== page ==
Also known as calcaneal apophysitis, Severs? disease is a condition that primarily affects children between the ages of 7 and 15. The condition is typified by pain in the heel which can affect
movement, and as a foot condition, comes under the care of podiatrists. Podiatrists are specially trained professionals who specialise in any and all ailments of the foot and ankle. Podiatrists
dealing with Severs? disease are typically podopaediatricians, individuals who have received training in the delivery of childhood care.
The cause of the pain in Severs disease is thought to be the tractional forces applied to the growth plate of the heel bone by the Achilles tendon at the rear of the heel bone and the plantar fascia
just beneath the heel bone. This pulling force by the Achilles tendon on the growth plate is often aggravated by tight calf muscles and excessively pronated feet (i.e. feet that ?roll in? too
The pain is at the heel or around the Achilles tendon. This is felt commonly during exercise, particularly activities involving running or jumping. The back of the heel may also be tender to touch
and there may be localised swelling. There may be stiffness in the calf muscles first thing in the morning and you may notice limping or a tendency to tiptoe.
You may have pain when your doctor squeezes your heel bone. You may have pain when asked to stand or walk on your toes or on your heels. You may have pain in your heel when your doctor stretches your
calf muscles. Your doctor may order x-rays of the injured foot to show an active growth plate.
Non Surgical Treatment
The following are different treatment options. Rest and modify activity. Limit running and high-impact activity to rest the heel and lessen the pain. Choose one running or jumping sport to play at a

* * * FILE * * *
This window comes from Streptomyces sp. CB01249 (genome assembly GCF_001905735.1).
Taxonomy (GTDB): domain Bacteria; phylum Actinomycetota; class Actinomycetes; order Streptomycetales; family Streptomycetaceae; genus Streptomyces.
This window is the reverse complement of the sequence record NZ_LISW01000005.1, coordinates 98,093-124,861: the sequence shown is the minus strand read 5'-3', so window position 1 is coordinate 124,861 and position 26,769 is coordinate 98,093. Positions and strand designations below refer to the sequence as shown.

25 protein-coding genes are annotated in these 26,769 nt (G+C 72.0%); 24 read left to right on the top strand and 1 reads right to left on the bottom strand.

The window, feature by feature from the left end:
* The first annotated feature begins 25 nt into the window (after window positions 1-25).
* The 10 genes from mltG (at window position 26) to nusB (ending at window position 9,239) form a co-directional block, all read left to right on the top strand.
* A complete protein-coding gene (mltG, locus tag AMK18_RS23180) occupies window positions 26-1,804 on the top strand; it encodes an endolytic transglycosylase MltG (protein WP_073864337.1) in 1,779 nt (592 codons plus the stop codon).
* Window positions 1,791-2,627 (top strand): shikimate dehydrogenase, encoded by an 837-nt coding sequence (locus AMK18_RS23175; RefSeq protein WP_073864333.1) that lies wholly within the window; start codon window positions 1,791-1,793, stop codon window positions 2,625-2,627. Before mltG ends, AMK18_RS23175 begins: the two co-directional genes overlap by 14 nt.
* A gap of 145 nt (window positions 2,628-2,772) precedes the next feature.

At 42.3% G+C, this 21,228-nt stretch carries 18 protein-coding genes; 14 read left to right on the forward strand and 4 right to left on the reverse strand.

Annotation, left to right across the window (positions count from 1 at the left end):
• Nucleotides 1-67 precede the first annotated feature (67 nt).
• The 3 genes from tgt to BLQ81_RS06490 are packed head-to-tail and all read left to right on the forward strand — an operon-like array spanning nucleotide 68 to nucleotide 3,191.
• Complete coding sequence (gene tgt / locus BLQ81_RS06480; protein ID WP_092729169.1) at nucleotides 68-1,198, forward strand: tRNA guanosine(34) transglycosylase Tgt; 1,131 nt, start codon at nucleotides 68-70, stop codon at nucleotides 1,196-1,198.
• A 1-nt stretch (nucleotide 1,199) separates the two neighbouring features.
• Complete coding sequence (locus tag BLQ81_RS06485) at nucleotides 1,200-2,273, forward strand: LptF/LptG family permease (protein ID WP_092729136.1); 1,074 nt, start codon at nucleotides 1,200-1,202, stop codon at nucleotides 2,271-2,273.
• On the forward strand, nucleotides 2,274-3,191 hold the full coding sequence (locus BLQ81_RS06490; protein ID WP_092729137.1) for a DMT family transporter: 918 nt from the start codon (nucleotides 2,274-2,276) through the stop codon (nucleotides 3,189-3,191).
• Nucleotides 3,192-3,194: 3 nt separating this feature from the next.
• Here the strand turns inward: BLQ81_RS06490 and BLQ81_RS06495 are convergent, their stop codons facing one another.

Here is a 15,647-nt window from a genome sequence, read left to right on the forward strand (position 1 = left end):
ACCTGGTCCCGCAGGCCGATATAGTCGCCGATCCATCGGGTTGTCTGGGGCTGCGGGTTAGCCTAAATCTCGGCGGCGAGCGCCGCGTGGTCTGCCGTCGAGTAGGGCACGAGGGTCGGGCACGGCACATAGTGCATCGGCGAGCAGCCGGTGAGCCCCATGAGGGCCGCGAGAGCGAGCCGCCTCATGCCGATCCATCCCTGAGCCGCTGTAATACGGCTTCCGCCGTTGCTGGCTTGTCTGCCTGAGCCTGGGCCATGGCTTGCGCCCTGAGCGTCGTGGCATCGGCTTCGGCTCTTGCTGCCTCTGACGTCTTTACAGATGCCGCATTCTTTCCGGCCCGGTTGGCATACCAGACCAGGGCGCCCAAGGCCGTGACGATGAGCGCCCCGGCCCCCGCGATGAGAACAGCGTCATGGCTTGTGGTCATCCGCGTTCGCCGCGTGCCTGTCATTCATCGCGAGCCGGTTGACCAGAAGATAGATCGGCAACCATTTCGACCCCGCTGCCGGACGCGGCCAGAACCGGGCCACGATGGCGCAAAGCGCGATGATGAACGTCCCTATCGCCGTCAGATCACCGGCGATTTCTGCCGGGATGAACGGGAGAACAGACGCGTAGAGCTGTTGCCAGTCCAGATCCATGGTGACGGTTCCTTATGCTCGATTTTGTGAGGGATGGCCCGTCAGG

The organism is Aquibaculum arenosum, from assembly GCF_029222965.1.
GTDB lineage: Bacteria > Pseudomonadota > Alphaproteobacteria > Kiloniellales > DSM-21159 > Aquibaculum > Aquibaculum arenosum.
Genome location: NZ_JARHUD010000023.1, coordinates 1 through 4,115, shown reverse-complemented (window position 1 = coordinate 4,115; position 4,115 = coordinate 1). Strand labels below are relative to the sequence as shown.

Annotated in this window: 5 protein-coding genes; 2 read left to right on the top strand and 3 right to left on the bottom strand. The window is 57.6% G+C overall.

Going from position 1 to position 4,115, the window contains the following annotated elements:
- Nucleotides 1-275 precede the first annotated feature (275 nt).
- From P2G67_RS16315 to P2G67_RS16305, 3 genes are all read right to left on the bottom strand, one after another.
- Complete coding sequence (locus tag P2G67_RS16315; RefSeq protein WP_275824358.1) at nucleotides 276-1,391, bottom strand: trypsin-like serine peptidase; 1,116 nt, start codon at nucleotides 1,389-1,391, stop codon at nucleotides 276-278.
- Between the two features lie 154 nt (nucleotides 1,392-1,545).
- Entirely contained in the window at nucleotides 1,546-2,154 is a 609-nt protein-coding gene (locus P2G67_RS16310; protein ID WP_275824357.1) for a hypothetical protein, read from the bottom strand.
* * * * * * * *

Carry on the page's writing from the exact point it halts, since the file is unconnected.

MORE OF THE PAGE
time. Substitute low-impact cross-training activities to maintain cardiovascular fitness. This can include biking, swimming, using a stair-climber or elliptical machine, rowing, or inline skating.
Reduce inflammation. Ice for at least 20 minutes after activity or when pain increases. Nonsteroidal anti-inflammatory drugs (NSAIDs) may also help. Stretch the calf. Increase calf flexibility by
doing calf stretches for 30 to 45 seconds several times per day. Protect the heel. The shoe may need to be modified to provide the proper heel lift or arch support. Select a shoe with good arch
support and heel lift if possible. Try heel lifts or heel cups in sports shoes, especially cleats. Try arch support in cleats if flat feet contribute to the problem.
Sever's disease may be prevented by maintaining good joint and muscle flexibility in the years leading up to, and during, their growth spurts (eg girls 8 to 10, boys 10 to 12). Foot arch problems
such as flat feet should be addressed after the age of five if they don't appear to be self-correcting. If you are concerned, please ask your health practitioner. The most important factor is the
amount of weight-bearing exercise your child is currently performing. Finally, LISTEN To Your Child! If your child is suffering heel pain between the ages of 8 to 12, suspect Sever's disease until
proven otherwise. Seek the professional opinion of your foot practitioner regarding its diagnosis and subsequent management.